Michigan Environmental Report
Last issue, we asked an unbiased question and stood back disinterestedly to see the results:
- Did readers prefer the term Michigander and its melodic, friendly, open, harmonious ring?
- Or did they favor the term Michiganian, thus aligning themselves with nonnative, highbrow, overeducated socially sheltered wimps?
That story traced the term “Michigander” to Abraham Lincoln, who used it disparagingly in referring to Michigan territorial governor and presidential candidate Lewis Cass during Lincoln’s speech on the floor of the U.S. House of Representatives in 1848.
Upon inheriting responsibility for this newsletter two years ago, I vowed to use it as an advocacy tool, but also to maintain fairness, respect and openness to all opinions.
But I’ve grown weary over two years of infighting, name-calling and backbiting over a particularly polarizing and divisive issue here at the Michigan Environmental Council.
I need your help.
MEC assists energy partner ACEEE in release of important study
The Michigan Environmental Council teamed with a Washington, DC nonprofit in December to release a report documenting the economic benefits of investing in energy efficiency and renewable power. The release was part of MEC's sustained effort to convince Michigan legislators to establish a renewable energy standard and aggressive energy efficiency programming for the state's ratepayers. At press time, MEC and its allies were continuing to press for those programs. Below is a summary of the report, which concludes that renewable power and efficiency is a win-win for the economy and environment.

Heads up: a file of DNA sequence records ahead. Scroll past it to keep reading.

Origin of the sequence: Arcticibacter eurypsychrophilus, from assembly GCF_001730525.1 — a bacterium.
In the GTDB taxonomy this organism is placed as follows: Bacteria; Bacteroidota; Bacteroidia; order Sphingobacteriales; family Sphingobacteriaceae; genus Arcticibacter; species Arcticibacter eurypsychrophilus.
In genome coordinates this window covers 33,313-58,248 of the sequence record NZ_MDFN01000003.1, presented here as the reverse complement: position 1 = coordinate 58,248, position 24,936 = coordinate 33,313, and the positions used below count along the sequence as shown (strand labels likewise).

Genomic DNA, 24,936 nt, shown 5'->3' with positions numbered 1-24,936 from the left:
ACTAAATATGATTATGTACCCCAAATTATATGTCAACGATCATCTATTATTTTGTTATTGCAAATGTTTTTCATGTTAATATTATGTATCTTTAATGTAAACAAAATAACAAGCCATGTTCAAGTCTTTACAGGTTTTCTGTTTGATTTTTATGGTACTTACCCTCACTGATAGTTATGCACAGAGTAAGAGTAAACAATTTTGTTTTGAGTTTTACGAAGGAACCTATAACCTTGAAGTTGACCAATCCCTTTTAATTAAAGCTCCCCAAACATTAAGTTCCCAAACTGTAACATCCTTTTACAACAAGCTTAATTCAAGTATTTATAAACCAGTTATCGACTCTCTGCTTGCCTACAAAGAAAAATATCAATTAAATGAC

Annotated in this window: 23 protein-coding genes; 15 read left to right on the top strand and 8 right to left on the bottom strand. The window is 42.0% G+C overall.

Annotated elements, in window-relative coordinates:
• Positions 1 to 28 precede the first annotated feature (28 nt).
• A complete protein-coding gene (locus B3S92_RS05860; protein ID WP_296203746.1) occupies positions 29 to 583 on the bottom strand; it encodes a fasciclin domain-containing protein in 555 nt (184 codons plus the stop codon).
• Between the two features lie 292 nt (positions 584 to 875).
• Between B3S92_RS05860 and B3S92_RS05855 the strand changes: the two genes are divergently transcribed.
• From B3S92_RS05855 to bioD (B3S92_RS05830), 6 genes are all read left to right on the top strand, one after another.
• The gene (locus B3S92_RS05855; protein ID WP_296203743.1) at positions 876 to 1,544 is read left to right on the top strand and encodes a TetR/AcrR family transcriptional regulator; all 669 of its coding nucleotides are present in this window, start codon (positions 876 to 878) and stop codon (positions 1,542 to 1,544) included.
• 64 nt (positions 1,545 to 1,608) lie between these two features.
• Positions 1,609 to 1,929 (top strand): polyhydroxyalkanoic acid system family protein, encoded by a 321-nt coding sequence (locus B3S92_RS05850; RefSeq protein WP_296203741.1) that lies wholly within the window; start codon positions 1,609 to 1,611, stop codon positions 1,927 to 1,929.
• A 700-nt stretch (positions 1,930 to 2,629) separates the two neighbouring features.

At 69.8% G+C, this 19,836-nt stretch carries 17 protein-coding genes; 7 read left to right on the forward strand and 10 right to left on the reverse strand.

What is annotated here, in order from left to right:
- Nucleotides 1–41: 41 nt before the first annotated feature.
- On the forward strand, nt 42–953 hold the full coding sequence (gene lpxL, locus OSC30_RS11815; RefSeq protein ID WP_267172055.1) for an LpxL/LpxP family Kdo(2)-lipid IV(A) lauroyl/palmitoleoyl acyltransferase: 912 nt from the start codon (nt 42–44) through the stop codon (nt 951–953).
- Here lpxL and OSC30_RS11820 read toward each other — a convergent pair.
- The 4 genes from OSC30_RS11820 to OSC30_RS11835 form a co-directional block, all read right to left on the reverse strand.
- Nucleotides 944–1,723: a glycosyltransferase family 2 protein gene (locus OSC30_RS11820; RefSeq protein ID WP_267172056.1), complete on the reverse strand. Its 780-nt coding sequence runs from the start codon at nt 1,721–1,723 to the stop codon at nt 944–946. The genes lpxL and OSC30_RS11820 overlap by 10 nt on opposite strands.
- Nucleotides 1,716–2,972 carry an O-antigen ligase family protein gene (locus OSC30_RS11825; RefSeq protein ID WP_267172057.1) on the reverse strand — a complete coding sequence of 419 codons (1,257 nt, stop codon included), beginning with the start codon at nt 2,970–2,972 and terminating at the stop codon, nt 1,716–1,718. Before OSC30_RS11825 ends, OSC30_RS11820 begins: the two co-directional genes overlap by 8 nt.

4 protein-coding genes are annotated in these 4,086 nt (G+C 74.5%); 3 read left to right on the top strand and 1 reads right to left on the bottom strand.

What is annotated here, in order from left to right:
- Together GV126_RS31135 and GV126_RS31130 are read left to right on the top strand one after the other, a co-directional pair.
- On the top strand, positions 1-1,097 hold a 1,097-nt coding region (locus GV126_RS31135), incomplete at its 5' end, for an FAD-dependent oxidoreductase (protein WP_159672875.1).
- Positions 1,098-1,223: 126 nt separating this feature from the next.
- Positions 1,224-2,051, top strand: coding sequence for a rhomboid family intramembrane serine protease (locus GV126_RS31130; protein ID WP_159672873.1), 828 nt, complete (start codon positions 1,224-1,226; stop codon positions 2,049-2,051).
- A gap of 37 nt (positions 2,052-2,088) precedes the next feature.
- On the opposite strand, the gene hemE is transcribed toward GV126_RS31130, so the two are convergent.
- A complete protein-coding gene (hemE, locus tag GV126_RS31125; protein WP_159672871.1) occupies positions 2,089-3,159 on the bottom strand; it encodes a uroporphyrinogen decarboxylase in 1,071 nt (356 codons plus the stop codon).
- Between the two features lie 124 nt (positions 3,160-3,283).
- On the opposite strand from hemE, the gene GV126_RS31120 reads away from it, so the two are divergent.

Artificial Christmas trees are not the only holiday decoration containing lead—a potent neurotoxin that is especially dangerous to the developing brains and bodies of young children. Here are other common decorations that may be a hazard.
Experts weigh in as international panel's reports show trouble for Great Lakes
Climate change is coming to Michigan and a Great Lake near you, according to a panel of experts convened to discuss recent reports from the Intergovernmental Panel on Climate Change (IPCC).
But plan to buy former atomic site will return in late 2007
An MEC-led coalition helped stop a controversial proposal to spend millions of taxpayer dollars to acquire the grounds of the former Big Rock Point nuclear power plant near Charlevoix.